This weekend I attended the 1st Annual Sunset Songwriting Festival here in Las Vegas. The festival featured the mixed talents and resources of online songwriting community SongTown and the hit Vegas show “Nashville Unplugged”. Many such songwriting festivals take place all over the country, and Las Vegas was blessed to have such an event take place in a town where (in my opinion) there is such a wealth of songwriting talent.

The weekend was an excellent opportunity to network with fellow songwriters and industry professionals, and for some the opportunity to pitch their music to an experienced panel of experts including hit songwriters, artists, music supervisors, publishers, and social media experts.

The first day focused on how to get your songs heard by industry professionals and tips for how to “pitch” your music. Some artists also had the opportunity to have their songs heard by the panelists of industry professionals and to play their music during a performance of Nashville Unplugged. (For more information on the backgrounds and resumes of the panelists, check out the Festival’s website or my previous post regarding the panelists).

The first panel was entitled “Getting Your Songs Heard In Today’s Market” and the panelists included “Nashville Unplugged” creator and songwriter Aaron Benward, music supervisors Jonathan Watkins and Frankie Pine, and publisher Suzan Koc. They discussed strategies for getting your music placed heard by music supervisors, the people who place music in film and TV. As I discussed in a previous post, this is one of the most financially lucrative options available to an independent musician in today’s market.

With regards to how to get a song “heard”, they stressed the importance of knowing someone in the industry. As an aside, this is one of the many reasons why songwriting festivals such as this serve an important function-they allow songwriters and independent artists an opportunity to network with industry professionals who can listen to their music. At one point Frankie said half jokingly that it’s better to know the assistants of music supervisors, as a supervisor can often be overwhelmed and look to their assistants for advice.



The panelists agreed that if you intend to pitch to a music supervisor you should be aware of what the supervisors are working on and state in your correspondence which project specifically the song would be good for. The panelists all agreed that the title of a song (include in the subject line of an email) is the first thing to grab their attention. One of the panelists joked that the title was like a “cute guy at the bar” who gets your attention at first. A running joke was not to call your song “Hold On” (unless you are Tom Waits) as that is apparently the most overused and clichéd title that music supervisors hear. Suzan typically finds music through social media, playlists, blogs, and fan comments, Frankie prefers Dropbox, and Jonathan said that he receives a lot music through email. Suzan suggests not having more than 3 songs on your soundcloud page.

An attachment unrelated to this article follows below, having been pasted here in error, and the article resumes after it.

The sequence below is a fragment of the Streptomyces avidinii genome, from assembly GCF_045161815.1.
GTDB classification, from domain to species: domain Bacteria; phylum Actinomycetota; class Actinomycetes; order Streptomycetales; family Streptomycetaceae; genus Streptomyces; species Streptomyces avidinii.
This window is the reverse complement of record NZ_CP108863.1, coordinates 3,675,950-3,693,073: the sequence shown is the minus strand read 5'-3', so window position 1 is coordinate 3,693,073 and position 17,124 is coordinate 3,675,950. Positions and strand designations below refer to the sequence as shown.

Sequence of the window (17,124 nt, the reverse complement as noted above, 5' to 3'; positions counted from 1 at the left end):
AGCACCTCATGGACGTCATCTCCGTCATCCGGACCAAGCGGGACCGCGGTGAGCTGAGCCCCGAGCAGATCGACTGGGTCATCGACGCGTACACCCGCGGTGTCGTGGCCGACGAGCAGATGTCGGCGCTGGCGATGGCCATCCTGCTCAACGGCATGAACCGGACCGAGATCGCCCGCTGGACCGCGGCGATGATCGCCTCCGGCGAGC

My thoughts here-if you have the email address of a music supervisor, then make sure you send them a professional email containing your music. Do some research as to the formats he/she prefers and send music in that format. If you do not have an email address, most supervisors have a social media account where you can send them a brief, polite message with a link to a streaming account. Also, make sure you have copyrighted your work, and I suggest mentioning somewhere in your correspondence whether or not you own all rights to the work.

At one point Suzan stressed the importance of ensuring that the music you are presenting is “ready” creatively. I think this is great advice as she is saying (and these are my words here) don’t pitch a half-written song or a work in progress but rather a fully formed creative work. Also, have an understanding before you pitch a song of whether you are trying to present yourself as an artist/songwriter or just a songwriter.

In terms of the demo Jonathan says if you can afford a great producer that helps but don’t “overproduce” a work to the point where the song is lost in the production. They all agreed that the vocals are the most important part of the demo. With a TV show, the demo has to be of a high enough quality to use in the show unless it’s a show (like Nashville) in which the characters in the show will be singing it.